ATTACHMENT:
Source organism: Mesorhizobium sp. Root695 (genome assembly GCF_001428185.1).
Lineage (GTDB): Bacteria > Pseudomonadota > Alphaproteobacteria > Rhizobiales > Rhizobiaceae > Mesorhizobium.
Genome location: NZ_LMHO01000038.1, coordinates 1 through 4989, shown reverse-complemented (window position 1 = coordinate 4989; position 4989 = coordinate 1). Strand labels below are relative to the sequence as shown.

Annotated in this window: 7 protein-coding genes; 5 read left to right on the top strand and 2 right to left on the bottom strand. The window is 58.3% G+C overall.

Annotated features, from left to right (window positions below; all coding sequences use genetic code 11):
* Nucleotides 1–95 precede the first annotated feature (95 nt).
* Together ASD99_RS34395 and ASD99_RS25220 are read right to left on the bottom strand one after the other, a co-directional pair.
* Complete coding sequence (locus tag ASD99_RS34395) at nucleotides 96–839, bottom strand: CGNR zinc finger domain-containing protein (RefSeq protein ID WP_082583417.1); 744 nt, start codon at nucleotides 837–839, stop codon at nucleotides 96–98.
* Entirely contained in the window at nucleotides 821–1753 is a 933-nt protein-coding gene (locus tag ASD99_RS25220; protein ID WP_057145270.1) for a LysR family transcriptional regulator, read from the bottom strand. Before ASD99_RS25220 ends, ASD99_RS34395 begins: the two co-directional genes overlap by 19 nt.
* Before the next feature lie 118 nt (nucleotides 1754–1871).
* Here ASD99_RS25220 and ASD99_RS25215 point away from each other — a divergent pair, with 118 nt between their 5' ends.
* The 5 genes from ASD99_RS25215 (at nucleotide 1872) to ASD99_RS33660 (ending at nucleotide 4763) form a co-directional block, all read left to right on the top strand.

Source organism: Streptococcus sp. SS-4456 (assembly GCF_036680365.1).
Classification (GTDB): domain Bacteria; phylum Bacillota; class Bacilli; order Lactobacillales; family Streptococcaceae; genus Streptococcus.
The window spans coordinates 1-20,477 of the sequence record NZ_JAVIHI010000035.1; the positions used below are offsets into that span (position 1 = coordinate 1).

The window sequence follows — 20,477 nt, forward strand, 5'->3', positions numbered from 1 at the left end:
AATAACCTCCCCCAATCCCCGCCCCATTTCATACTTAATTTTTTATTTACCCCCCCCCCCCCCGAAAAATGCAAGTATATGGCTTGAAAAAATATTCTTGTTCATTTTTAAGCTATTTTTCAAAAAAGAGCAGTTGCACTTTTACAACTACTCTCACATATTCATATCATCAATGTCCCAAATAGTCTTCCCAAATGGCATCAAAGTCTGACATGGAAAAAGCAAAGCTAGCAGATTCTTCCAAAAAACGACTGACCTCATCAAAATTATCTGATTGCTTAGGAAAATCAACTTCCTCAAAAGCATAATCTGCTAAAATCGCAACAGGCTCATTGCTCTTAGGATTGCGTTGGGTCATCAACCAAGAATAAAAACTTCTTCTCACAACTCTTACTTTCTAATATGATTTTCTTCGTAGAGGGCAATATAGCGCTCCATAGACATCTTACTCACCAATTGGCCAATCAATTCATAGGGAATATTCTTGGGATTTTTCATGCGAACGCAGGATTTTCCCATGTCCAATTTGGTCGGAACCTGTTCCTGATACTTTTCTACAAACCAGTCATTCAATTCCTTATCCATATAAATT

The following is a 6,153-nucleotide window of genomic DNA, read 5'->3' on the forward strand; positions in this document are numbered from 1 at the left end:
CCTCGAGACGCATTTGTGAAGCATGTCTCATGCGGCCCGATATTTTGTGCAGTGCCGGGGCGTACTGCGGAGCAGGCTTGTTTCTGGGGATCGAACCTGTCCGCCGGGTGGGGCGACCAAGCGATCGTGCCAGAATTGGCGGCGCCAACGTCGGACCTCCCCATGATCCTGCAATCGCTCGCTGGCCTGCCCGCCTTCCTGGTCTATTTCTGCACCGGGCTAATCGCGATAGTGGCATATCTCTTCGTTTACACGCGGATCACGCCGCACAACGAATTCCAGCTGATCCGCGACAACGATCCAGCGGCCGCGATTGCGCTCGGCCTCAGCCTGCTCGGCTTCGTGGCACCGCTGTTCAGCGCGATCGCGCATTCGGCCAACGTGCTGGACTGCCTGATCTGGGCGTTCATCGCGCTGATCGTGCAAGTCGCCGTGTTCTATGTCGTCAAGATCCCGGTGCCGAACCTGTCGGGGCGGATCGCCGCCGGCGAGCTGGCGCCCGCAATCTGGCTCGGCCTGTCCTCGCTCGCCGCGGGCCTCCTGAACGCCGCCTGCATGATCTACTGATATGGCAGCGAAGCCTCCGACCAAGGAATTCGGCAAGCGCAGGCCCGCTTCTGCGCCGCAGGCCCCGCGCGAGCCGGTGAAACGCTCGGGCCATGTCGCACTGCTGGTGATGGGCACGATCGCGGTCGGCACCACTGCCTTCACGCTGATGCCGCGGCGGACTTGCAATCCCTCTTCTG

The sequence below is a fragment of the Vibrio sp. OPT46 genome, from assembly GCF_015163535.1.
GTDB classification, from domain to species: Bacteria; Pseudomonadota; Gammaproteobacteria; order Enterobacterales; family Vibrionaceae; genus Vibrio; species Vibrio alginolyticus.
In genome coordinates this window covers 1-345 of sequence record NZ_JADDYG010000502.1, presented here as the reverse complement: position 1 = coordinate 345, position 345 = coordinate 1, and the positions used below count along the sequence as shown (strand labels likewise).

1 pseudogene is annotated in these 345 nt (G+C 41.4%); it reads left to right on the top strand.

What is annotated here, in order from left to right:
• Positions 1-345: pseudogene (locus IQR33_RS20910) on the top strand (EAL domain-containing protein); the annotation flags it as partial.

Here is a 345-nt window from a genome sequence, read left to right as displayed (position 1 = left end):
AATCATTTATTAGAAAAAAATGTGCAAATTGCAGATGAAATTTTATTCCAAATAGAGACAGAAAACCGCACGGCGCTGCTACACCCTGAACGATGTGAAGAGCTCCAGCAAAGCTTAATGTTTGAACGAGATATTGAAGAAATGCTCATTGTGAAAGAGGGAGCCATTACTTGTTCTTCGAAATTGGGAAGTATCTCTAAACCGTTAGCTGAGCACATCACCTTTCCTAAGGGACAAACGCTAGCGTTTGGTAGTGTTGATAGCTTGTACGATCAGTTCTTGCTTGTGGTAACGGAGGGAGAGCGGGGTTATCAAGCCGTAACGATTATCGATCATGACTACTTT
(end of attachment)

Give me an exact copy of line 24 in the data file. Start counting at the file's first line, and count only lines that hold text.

What is annotated here, in order from left to right: